The Emory women’s cross country team traveled up to Chattanooga, Tenn., on Sept. 13 to take on 11 other teams in the University of Tennessee at Chattanooga (UTC) Twilight Cross Country Meet. The Eagles finished with a total of 120 points, resulting in a fifth-place finish among seven non-Division I teams and a ninth-place finish overall.
First across the finish line for the Eagles was senior Heather Beavers, who achieved a 15:51 time in the 4K race, good for 31st place out of 88 runners.
Head Coach Linh Nguyen had high praise for Beavers’ performance in the meet.
“I thought that [Beavers] did a really good job,” Nguyen said. “She dropped … almost 90 seconds from two weeks before and just was steadily moving up through the whole race.”
Junior Christina Dwier finished second for Emory with a personal record time of 16:10, resulting in a 38th-place finish.
Dwier was pleased with the encouraging early-season result, both individually and as a team.
“If I’m not mistaken, our entire team that went [to the meet] PRed from two weeks ago, and this is definitely the fittest I’ve ever been [at this point] in cross country,” Dwier said.
Although she was happy with her time, Dwier was careful not to be complacent.
“It definitely gave me a lot of confidence,” Dwier said. “But at the same time, I know that I wasn’t completely satisfied because I know that I still have a lot left for the season.”
Rounding out the finishes at the UTC Twilight Meet for the Eagles were juniors Olivia Hoekendijk (17:02) and Michelle Ly (17:18), followed by freshmen Virginia Brown and Lauren Musachia in 17:29 and 17:53, respectively.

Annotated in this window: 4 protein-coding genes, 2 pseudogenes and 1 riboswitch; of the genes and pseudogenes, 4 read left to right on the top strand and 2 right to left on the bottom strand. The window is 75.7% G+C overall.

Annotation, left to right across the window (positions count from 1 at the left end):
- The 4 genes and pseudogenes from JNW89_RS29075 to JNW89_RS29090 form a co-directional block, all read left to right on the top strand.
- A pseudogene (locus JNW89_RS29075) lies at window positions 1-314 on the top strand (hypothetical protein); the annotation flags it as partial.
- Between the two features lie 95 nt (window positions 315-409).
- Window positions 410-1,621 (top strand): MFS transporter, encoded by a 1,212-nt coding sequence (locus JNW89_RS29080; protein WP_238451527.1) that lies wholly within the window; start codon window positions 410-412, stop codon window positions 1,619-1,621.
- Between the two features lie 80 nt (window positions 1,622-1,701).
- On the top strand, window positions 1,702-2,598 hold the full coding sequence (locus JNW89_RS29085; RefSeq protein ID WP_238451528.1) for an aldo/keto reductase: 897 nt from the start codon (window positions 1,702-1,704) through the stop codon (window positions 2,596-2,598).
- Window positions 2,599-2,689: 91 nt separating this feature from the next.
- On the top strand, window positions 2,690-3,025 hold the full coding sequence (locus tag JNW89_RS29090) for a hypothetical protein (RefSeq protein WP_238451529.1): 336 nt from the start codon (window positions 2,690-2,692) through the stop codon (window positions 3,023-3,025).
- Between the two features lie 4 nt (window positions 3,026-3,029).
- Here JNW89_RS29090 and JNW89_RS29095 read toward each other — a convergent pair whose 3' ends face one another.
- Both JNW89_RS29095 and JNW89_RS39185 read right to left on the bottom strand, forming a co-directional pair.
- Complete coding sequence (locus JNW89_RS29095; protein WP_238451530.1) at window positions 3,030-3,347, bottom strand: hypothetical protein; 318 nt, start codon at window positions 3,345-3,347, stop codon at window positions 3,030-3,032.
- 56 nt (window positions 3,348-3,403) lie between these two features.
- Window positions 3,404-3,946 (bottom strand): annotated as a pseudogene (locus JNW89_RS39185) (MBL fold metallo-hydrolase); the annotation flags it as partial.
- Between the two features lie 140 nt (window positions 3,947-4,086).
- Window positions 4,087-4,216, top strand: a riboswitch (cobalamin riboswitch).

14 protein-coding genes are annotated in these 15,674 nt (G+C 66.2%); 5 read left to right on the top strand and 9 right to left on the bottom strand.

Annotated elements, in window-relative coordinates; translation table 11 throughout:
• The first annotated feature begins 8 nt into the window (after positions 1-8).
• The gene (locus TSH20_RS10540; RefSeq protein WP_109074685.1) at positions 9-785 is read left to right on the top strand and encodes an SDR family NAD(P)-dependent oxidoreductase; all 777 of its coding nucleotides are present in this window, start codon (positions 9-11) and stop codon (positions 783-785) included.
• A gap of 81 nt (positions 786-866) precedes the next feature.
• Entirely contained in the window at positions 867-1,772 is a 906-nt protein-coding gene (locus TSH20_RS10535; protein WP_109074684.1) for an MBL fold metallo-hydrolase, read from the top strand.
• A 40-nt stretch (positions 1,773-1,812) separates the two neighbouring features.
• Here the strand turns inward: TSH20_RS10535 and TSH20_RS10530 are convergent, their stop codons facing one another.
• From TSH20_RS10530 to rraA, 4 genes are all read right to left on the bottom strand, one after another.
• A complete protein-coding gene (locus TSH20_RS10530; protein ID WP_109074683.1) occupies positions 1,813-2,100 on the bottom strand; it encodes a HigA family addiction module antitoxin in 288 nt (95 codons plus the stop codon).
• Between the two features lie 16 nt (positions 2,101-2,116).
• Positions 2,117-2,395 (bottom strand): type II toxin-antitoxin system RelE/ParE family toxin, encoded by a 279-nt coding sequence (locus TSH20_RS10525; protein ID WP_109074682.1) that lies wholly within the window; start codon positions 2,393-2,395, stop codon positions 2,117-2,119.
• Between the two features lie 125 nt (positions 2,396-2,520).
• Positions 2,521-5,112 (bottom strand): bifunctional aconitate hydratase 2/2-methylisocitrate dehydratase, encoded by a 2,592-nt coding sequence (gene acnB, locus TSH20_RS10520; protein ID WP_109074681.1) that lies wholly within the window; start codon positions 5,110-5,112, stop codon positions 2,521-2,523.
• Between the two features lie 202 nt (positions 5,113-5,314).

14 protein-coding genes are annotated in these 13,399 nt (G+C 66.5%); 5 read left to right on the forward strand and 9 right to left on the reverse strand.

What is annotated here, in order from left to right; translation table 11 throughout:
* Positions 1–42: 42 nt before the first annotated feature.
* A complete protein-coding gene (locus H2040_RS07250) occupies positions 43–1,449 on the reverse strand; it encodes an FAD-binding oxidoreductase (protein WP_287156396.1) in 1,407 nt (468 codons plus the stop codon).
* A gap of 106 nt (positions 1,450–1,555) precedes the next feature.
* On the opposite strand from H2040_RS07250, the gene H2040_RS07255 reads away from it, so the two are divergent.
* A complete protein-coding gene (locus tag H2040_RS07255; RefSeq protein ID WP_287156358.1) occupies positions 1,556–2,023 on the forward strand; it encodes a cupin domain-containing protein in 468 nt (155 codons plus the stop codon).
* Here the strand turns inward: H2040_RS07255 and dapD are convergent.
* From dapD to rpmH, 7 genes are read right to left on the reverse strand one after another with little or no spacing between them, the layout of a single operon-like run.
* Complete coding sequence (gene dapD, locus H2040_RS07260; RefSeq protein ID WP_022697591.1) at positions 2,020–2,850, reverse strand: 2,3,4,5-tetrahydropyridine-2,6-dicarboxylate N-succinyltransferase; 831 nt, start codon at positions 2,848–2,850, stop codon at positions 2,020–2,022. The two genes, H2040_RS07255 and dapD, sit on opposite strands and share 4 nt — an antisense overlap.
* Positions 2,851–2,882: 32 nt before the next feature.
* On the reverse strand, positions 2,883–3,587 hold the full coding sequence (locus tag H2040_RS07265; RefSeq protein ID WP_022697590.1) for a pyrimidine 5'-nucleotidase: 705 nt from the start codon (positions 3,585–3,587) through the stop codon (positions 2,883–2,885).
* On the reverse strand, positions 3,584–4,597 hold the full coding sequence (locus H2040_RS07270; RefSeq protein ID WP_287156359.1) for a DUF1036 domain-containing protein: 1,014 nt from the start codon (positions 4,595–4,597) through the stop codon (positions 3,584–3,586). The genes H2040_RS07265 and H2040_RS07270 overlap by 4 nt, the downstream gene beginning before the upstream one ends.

While Emory certainly found success at the meet, they had to battle through significant adversity. The team received inaccurate information about the course distance and did not find out about the mistake until the race itself. According to Nguyen, the team expected to run a 5K race for the women when it was, in fact, a 4K race.
“We didn’t find out until they finished, so a lot of them actually thought they had another kilometer to go when they were running,” Nguyen explained. “So some just mistimed … the rationing of energy, thinking they had more to go when they didn’t.”
On top of this confusion, the Eagles battled through temperatures as high as 99 degrees with no shade during the race, according to Nguyen, making their success even more impressive.
“I thought they did a really good job,” Nguyen said. “It was pretty brutal conditions, so they did really well.”
The team will compete again at the Rhodes College (Tenn.) Invitational on Sept. 21.